North Korean crypto thefts target Japan, Vietnam, Hong Kong

Study finds Japan's $721m loss accounts for 30% of global total since 2017

North Korea is using cyberattacks to target Japanese cryptocurrency assets. Hacker groups affiliated with North Korea have stolen $721 million from Japan since 2017, according to a study by a U.K.-based compliance specialist. That is equal to 30% of the total of such losses worldwide.

Pyongyang is believed to have targeted the crypto assets of other countries to obtain the foreign currency that it uses for its missile program. This could, in turn, threaten the security of Asia.

Elliptic grouped by region businesses whose virtual currency was transferred to electronic wallets used by the Lazarus Group, a North Korean-based hacker group. This is the first case in which the financial losses inflicted by North Korean hackers have been broken down by region or country.

International bodies are waking up to the threat emanating from North Korea. In the joint statement adopted by the Group of Seven finance ministers and central bank governors on Saturday in Japan, top officials acknowledged the “growing threat from illicit activities by state actors” such as the theft of cryptocurrencies, with North Korea’s repeated missile launches in mind.

According to a report released on April 5 by a U.N. Security Council panel of experts, North Korea stole between $600 million and $1 billion in cryptocurrency in 2022, double the previous year’s total. Elliptic estimated the figure at $640 million for 2022.

North Korea employs two main types of cyberattacks: hacking and ransomware. Elliptic’s analysis mostly uncovered hacking — stealing directly from cryptocurrency exchanges. Since it is uncertain whether a particular ransomware attack will be successful, North Korea is thought to be focusing its efforts on direct attacks on exchanges as one successful hack can bring in a huge haul of crypto assets.

According to Elliptic, North Korea has stolen a total of $2.3 billion in cryptocurrency from businesses between 2017 and the end of 2022. Of that, Japan accounted for the largest portion, followed by Vietnam ($540 million), the U.S. ($497 million) and Hong Kong ($281 million).

According to the Japan External Trade Organization, the $721 million stolen from Japan is 8.8 times greater than the value of North Korea’s exports in 2021.

It is thought the hackers have targeted Japan and Vietnam, where cryptocurrency markets have expanded rapidly and many operators have lax security. At least three cryptocurrency exchanges in Japan are thought to have been broken into by North Korean hackers between 2018 and 2021, according to a person familiar with the situation. One, Zaif, lost 7 billion yen ($51.4 million) in 2018. The company has since shut down.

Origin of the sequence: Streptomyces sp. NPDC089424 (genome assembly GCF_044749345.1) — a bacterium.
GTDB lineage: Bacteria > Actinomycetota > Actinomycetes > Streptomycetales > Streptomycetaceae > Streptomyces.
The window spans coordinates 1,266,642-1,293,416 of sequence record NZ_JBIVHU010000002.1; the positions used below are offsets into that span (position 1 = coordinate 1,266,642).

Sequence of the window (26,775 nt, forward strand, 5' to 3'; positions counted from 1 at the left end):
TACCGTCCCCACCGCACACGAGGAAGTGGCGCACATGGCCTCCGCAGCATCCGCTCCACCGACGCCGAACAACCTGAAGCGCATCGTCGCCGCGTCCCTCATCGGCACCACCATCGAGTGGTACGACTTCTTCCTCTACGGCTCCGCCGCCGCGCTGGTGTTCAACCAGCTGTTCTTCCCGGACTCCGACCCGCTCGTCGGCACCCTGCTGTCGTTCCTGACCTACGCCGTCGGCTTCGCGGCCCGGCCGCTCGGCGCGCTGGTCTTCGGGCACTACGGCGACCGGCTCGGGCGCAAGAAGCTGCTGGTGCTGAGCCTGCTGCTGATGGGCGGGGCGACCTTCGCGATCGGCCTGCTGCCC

It is difficult for North Korea to obtain foreign currency because of the international sanctions imposed on the country. Cyberattacks are thought to be a national strategy meant to make up for the loss of foreign exchange from North Korea’s greatly restricted coal trade.

The scale activities by North Korean-affiliated groups was first noticed around 2014. In addition to cyberattacks, these groups steal information on defense, health care, and other areas. “The technology of the programs they use is higher than that of attack groups in other countries,” said a cybersecurity expert.

The international community has singled out Pyongyang for criticism. The U.S. government has determined that North Korea was involved in a large number of ransomware attacks that took place worldwide in 2017. In October 2022, Japan’s National Police Agency and other authorities singled out North Korea and called for caution among crypto exchange operators. The U.N. Security Council panel of experts repeated its warning in its 2021 report, saying the country continues to conduct hacking operations to bolster its nuclear and missile programs.

If the stolen cryptocurrency is used for military purposes, this poses a security threat. Japan has strengthened its security by amending its Payment Services Act, and other countries are taking similar steps. However, they have yet to respond to new technologies such as decentralized finance (DeFi), in which financial transactions are conducted by programs on the blockchain, or to support domestic crypto exchange operators in dealing with them.

Cross-border collaboration in the cryptocurrency industry is also critical. Hiroki Iwai, president of Tokyo-based cyber consultancy Sighnt, said, “We need to share threat information, such as attack routes and malware that exploit them, among the public and private sectors and industry associations in each country to raise the level of defense capabilities of each industry, including the financial sector

AKINOBU IWASAWA and REI KOBAYASHI(2023.05.15) “North Korean crypto thefts target Japan, Vietnam, Hong Kong”
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